LB– Jacob Nettey  Nettey was the skipper of the Hearts side that conquered Africa in the year 2000 and won five Ghanaian premier league titles with two FA cup too. A predominantly right-footed player, Nettey effortlessly played as a left-back with ease and defined the role with his forward raids and astute awareness on the pitch. His combative style, as well as his leadership, has still never been replaced at Hearts since his departure. He was capped over 47 times by the Black Stars. 

DM– Joe Ansah Lawrence Adjah Tetteh and Edmund Copson’s achievements with the Phobians could earn them spots in most combined XIs, but Ansah edges it here. His discipline and defensive prowess enabled Hearts creative forces Emmanuel Osei Kuffour, Emmanuel Adjogu, Kenneth Sarpong and Charles Taylor flourish. He was fantastic in his role as a midfield anchor. He made himself indispensable in Hearts’ engine room till his departure. He was simply the general factotum at the club.

 AM– Emmanuel Osei Kuffour The General was known for his versatility and once kept the post for the Black Stars during a game with the Super Eagles of Nigeria. He was noted for his intelligent goals and assists and is dearly loved by fans of both clubs. He epitomised everything great about Hearts’ 2000 side with his flair and creativity. Kuffour scored ten goals as the Phobians conquered Africa to win the CAF Champions League trophy.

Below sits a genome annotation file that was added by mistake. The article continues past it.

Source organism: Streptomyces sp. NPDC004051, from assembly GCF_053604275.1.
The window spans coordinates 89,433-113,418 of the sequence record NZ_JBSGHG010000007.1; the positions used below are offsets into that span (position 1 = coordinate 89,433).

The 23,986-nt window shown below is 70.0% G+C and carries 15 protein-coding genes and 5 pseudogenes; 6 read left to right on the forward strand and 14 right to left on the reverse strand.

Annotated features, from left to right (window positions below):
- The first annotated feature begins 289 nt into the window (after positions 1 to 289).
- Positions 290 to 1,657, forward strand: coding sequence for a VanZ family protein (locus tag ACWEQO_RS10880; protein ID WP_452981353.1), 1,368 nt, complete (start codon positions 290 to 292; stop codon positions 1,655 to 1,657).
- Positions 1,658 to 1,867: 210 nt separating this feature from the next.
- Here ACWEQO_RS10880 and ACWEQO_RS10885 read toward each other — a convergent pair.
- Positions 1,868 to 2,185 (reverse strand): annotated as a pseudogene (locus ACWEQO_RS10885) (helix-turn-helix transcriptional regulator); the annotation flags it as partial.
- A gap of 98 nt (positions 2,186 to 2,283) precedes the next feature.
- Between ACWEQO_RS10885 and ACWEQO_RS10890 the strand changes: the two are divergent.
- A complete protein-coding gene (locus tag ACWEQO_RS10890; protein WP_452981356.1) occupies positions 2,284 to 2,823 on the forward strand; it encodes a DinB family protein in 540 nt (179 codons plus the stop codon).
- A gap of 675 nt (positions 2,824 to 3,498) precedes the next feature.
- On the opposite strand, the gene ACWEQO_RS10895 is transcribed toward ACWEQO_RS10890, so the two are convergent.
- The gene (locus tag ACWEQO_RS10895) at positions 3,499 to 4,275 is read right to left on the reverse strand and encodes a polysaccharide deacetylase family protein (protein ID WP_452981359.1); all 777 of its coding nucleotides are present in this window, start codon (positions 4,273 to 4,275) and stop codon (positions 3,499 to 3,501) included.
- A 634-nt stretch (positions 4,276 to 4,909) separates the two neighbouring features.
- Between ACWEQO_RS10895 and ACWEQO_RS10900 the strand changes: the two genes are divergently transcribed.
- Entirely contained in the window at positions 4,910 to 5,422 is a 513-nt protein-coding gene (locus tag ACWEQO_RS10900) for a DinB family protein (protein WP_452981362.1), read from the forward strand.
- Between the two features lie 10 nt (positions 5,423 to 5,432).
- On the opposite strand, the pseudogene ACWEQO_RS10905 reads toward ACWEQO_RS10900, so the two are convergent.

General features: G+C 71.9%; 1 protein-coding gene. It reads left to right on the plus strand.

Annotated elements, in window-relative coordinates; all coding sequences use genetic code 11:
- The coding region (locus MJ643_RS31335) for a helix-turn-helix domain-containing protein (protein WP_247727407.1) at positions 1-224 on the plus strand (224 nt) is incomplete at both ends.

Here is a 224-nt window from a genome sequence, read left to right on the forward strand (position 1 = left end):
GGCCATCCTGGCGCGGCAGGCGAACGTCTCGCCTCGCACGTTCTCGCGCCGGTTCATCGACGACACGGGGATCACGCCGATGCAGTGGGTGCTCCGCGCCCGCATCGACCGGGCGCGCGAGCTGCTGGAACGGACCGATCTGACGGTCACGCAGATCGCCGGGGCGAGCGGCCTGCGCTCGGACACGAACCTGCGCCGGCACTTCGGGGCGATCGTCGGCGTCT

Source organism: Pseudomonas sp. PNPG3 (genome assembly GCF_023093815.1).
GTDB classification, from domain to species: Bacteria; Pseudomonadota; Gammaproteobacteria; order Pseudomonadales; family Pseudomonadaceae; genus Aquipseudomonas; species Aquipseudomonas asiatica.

RW– Bernard Dong Bortey Do I even need to explain why Bortey gets in here? He was really, really good at football, and you only have to look at his goals, assists, work rate, personal and collective accolades to know that he meant business. He was a maverick who got burnt in an inglorious blaze but still one of the best the Ghanaian game has ever seen. 

LW– Charles Taylor Taylor was a beast during his playing days. He could beat players at will with his pace and dribbling and had a keen eye for goal as well and he was always willing to try and make something happen for the Hearts side. He was a delight to watch at full flight. Whether he was cutting inside from the left to curl shots deliciously into the top corner or theatrically winning his side penalties, the tricky winger was absolute box office.

 ST– Mahatma Otoo I mean, who else would it be? If he hadn’t made it, let’s be honest, it would have been a disgrace. He scored 56 goals in 117 appearances for the club and was the top scorer of the Ghanaian league in 2013 and was once named the League’s Best player of the season. However, there was a time in blue when the striker wasn’t so deified. Indeed, you could say he was vilified for much of his first season in Hearts. But he didn’t let it get to him, bouncing back to score goals for the club. He never looked back. Naturally, he never looked back.

 ST– Ishmael Addo He won three consecutive top scorer awards in the league (2000-2002), won the golden boot in the FIFA U-17 Championship in 1999 and really loved playing against Asante Kotoko. He won the league on five occasions in 1999, 2000, 2001, 2002, and his return in 2009. He had the quality to terrorise defences, the ‘enfant terrible’ waltzes into the team with ease.  I can just see it on. You’re behind your computer, shaking your head vigorously, possibly whispering expletives about how we settled on this team …feel free to tell us we are wrong!

By Godfred Budu Yeboah